Opinion: Hot issue - Are organisations in the voluntary sector divided along racial lines?

A new report from Bassac and the Black Training and Enterprise Group says that BME charities and white-led groups are failing to communicate or to collaborate, and that BME groups have insufficient access to policy makers.

YES - Joe Okoli, chief executive, North London ITeC

"Divided" is a strong word. Most ethnic minority organisations operate along racial lines. There is no serious disagreement between anybody to warrant that division. It's not as though we have all been working together, had a fight and then stopped - we never started working together at all. Collaboration is something we have to develop - we can only benefit from doing so.

Times are tough for BMEs. Look at the situation faced by BME training providers, who are making a lot of money for colleges but getting paid only 40-50 per cent of the income they generate, which is disproportionate to the resources they expend. There should be equality in franchise contracts with BME groups, which should get a better deal if they work together.

This is a clear example of how BME groups are disadvantaged and how they have been used by mainstream institutions. The Compact aims to bring equity to the voluntary sector, but it is not working - no penalties are imposed on government or statutory sector bodies that don't adhere to the principles of the Compact.

If BMEs continue at such a disadvantage, their communities will suffer from a lack of provision and of access to mainstream services. The gap will continue to widen.

YES - Lord Victor Adebowale, chief executive, Turning Point

And it's not just between agencies, but also in terms of leadership. It is striking how few chief executives and other leaders are drawn from black and minority ethnic groups. This is particularly worrying when you consider that, in some parts of the country, the term 'ethnic minority' is now a complete misnomer.

Voluntary bodies must collaborate to meet the needs of a range of ethnic groups. Staff, and managers in particular, need to reflect the communities they serve. BME groups are over-represented across the board in terms of social exclusion, and disproportionately likely to experience mental ill health or be involved with the criminal justice system. It is shocking, but not surprising, that there are more young black men in prison than at university.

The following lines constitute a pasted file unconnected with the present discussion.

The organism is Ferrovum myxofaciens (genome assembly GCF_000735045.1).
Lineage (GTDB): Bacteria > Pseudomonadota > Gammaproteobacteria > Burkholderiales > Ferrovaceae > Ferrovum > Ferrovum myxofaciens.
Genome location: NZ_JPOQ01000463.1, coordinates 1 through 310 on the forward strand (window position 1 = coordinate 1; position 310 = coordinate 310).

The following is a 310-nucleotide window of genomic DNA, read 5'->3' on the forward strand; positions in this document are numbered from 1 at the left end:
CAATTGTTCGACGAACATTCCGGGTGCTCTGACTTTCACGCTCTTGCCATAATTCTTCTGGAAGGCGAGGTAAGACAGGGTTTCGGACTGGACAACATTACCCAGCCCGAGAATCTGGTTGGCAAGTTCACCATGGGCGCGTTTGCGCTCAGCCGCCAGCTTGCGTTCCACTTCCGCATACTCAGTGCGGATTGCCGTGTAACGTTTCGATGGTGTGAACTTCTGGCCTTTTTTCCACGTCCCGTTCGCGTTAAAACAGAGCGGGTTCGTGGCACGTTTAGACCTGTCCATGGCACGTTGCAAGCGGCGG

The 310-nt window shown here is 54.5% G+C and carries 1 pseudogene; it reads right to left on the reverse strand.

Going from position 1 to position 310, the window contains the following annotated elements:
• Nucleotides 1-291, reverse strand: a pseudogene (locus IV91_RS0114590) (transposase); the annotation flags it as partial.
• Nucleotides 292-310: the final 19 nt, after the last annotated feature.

Yet it is the divide in intellectual rather than management leadership that we should be most concerned about. What few BME leaders there are within the sector tend to be ghettoised into talking only about BME issues. If the sector is truly to break down the racial divides, leaders from black and other minority ethnic backgrounds need to be allowed to play a full and visible role in leading its development.

NO - Kamaljeet Jandu, commissioner, Commission for Racial Equality

In an absolute sense, the majority of organisations are not divided along racial lines.

Life isn't simply black and white - it is more complex. Yes, there is a need for different services for black and white clients, but that shouldn't limit communication between organisations working on similar issues.

Specialist organisations have to exist to provide an accorded response to the needs of a very specific clientele. There is sufficient space for both black-led and mixed organisations to operate and develop separately within the sector.

However, there is a very strong case for improvements in the services charities offer and in the participation of BME organisations through effective communication between BME charities and white-led groups.

I was involved with a free legal advice centre in west London that was run by a whole range of races, and this was reflected in its management committee. It provided a service to a predominantly Afro-Caribbean community, but also to people of other races who lived in the area.

A mixed-race organisation can work in terms of the make-up of the organisation and the services it provides. The challenge is to apply it to the sector as a whole.

NO - Nathan Singleton, senior director, Barking and Dagenham Training Providers Network

When the network was formed with local authority finance two years ago, one of its key objectives was to address the inequality inherent in funding. At that time, I would have agreed with the Beyond Equality report. Two years on, hard work and a few breakthroughs mean that Barking and Dagenham is no longer representative of the problems outlined in the report.

Now comprising 150 members, the network has played host to the formation of 18 partnerships between network members and others, and has had requests for assistance from Waltham Forest and Havering.

From the evidence we have gathered in Barking and Dagenham in the past two years, we can clearly say that we disagree with the report as far as our borough is concerned. We have had to work hard, but barriers have been broken down and all groups from minority ethnic backgrounds have seen great benefits in partnerships and funding applications. We believe that, with the number of training providers now working with us, the critical mass we have built up allows us to begin to shape opinion and bring about change. It's all about real relationships.

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